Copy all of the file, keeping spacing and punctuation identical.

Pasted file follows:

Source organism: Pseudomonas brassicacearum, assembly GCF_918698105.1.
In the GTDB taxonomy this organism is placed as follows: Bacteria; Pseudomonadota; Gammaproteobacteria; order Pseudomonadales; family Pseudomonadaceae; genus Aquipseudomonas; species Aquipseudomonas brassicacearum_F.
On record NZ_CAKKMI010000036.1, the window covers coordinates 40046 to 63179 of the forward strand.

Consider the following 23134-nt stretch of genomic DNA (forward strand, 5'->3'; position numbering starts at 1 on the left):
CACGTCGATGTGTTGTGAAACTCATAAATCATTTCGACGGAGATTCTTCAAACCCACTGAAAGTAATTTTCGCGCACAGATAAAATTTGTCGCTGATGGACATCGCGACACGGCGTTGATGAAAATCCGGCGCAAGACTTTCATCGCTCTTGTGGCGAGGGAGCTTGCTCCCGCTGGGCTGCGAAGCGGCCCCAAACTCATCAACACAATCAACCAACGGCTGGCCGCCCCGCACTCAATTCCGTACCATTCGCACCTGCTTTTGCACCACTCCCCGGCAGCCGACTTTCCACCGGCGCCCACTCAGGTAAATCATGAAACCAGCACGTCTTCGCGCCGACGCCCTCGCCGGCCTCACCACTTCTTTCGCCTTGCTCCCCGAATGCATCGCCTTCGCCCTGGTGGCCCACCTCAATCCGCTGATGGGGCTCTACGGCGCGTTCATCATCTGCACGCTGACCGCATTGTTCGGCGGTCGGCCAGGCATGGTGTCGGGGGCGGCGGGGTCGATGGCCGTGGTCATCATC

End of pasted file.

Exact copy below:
Source organism: Pseudomonas brassicacearum, assembly GCF_918698105.1.
In the GTDB taxonomy this organism is placed as follows: Bacteria; Pseudomonadota; Gammaproteobacteria; order Pseudomonadales; family Pseudomonadaceae; genus Aquipseudomonas; species Aquipseudomonas brassicacearum_F.
On record NZ_CAKKMI010000036.1, the window covers coordinates 40046 to 63179 of the forward strand.

Consider the following 23134-nt stretch of genomic DNA (forward strand, 5'->3'; position numbering starts at 1 on the left):
CACGTCGATGTGTTGTGAAACTCATAAATCATTTCGACGGAGATTCTTCAAACCCACTGAAAGTAATTTTCGCGCACAGATAAAATTTGTCGCTGATGGACATCGCGACACGGCGTTGATGAAAATCCGGCGCAAGACTTTCATCGCTCTTGTGGCGAGGGAGCTTGCTCCCGCTGGGCTGCGAAGCGGCCCCAAACTCATCAACACAATCAACCAACGGCTGGCCGCCCCGCACTCAATTCCGTACCATTCGCACCTGCTTTTGCACCACTCCCCGGCAGCCGACTTTCCACCGGCGCCCACTCAGGTAAATCATGAAACCAGCACGTCTTCGCGCCGACGCCCTCGCCGGCCTCACCACTTCTTTCGCCTTGCTCCCCGAATGCATCGCCTTCGCCCTGGTGGCCCACCTCAATCCGCTGATGGGGCTCTACGGCGCGTTCATCATCTGCACGCTGACCGCATTGTTCGGCGGTCGGCCAGGCATGGTGTCGGGGGCGGCGGGGTCGATGGCCGTGGTCATCATC